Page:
Bleeding is the primary risk associated with systemic anticoagulation. Risk scores have been developed to estimate the risk of significant bleeding in patients treated with systemic anticoagulation. An example is the HAS-BLED score, which has validated to assess the annual risk of significant bleeding in patients with AF treated with warfarin. The score ranges from zero to nine, based on a number of clinical characteristics, including the presence of hypertension, renal and liver function, history of stroke, bleeding, labile international normalized ratios (INRs), age, and drug/alcohol use. Scores of three or greater are considered to be associated with high risk of bleeding, potentially signaling the need for closer monitoring of the patient for adverse risks, closer monitoring of INRs, or differential dose selections of oral anticoagulants or aspirin.
Surgical removal, or exclusion, of the LAA is often performed in patients with atrial fibrillation who are undergoing open heart surgery for other reasons. Percutaneous LAA closure devices have been developed as a nonpharmacologic alternative to anticoagulation for stroke prevention in atrial fibrillation. The devices may prevent stroke by occluding the LAA, thus preventing thrombus formation.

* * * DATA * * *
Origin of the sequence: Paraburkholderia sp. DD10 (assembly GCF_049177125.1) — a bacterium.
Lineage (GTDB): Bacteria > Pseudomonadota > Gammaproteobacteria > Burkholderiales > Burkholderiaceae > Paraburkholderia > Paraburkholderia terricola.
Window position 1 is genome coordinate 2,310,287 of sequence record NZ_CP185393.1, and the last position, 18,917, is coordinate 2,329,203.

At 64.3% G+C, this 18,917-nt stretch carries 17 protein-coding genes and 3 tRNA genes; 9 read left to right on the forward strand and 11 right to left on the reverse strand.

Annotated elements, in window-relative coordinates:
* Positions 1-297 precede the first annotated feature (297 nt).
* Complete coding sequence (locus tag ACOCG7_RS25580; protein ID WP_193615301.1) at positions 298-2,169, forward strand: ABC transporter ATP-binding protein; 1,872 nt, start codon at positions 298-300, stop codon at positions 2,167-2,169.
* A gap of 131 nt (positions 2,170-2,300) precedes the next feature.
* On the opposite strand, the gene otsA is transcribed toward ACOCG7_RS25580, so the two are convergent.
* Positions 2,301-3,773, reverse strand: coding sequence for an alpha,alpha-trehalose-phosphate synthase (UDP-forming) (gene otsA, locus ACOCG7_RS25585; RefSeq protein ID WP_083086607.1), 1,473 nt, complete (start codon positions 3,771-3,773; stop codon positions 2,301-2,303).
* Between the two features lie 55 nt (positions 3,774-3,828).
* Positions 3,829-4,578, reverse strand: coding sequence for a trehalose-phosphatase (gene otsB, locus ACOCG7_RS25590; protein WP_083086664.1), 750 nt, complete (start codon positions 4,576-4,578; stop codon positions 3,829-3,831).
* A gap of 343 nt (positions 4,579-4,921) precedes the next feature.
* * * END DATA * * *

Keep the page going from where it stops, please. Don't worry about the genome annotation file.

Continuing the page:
Several versions of the devices have been developed. The PLAATO system (ev3 Endovascular) was the first device to be approved by the FDA for LAA occlusion. The device was discontinued in 2007 for commercial reasons, and intellectual property was sold to manufacturers of the Watchman system. The WATCHMAN® left atrial appendage system (Boston Scientific, Maple Grove, MN) is a self-expanding nickel titanium device. It has a polyester covering and fixation barbs for attachment to the endocardium. Implantation is performed percutaneously through a catheter delivery system, utilizing venous access and transseptal puncture to enter the left atrium. Transesophageal echocardiography and fluoroscopy are used to guide the procedure. Following implantation, patients are anticoagulated with warfarin or alternate agents for approximately one-two months. After this period, patients are maintained on antiplatelet agents (i.e., aspirin and/or clopidogrel) indefinitely. The Amplatzer cardiac plug (St. Jude Medical, Minneapolis, MN), is FDA-approved for closure of atrial septal defects but not for LAA closure. A second-generation device, the Amplatzer Amulet, has been developed for the specific indication of LAAC, but currently does not have the FDA approval. The Amplatzer Amulet consists of a nitinol mesh disc to seal the ostium of the LAA and a nitinol mesh distal lobe, to be positioned within the LAA. The device is preloaded within a delivery sheath. The Percutaneous LAA Transcatheter Occlusion (PLATTO) device (eV3, Plymouth MN) has also been studied for this purpose but has not received FDA approval. The Occlutech® (Occlutech, Sweden) Left Atrial Appendage Occluder (has received a CE mark for coverage in Europe. The Cardioblate® closure device (Medtronic) is currently being tested in clinical studies.